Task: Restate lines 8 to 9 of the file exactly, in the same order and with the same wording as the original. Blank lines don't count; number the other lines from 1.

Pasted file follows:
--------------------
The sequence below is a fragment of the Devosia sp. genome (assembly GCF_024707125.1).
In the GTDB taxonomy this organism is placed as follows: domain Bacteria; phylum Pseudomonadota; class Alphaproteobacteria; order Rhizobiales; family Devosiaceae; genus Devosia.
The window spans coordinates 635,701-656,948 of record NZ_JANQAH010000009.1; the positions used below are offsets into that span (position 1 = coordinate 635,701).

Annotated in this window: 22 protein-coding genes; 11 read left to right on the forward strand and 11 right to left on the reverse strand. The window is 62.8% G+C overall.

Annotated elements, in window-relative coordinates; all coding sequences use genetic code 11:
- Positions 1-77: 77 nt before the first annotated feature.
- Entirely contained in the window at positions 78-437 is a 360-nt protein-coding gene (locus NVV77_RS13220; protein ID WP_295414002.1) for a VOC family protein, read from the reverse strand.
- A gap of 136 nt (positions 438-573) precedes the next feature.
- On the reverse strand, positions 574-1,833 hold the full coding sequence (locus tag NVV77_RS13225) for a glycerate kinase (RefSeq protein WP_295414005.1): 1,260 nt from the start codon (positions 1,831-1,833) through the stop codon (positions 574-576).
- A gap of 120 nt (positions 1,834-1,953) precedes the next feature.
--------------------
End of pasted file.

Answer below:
- A gap of 136 nt (positions 438-573) precedes the next feature.
- On the reverse strand, positions 574-1,833 hold the full coding sequence (locus tag NVV77_RS13225) for a glycerate kinase (RefSeq protein WP_295414005.1): 1,260 nt from the start codon (positions 1,831-1,833) through the stop codon (positions 574-576).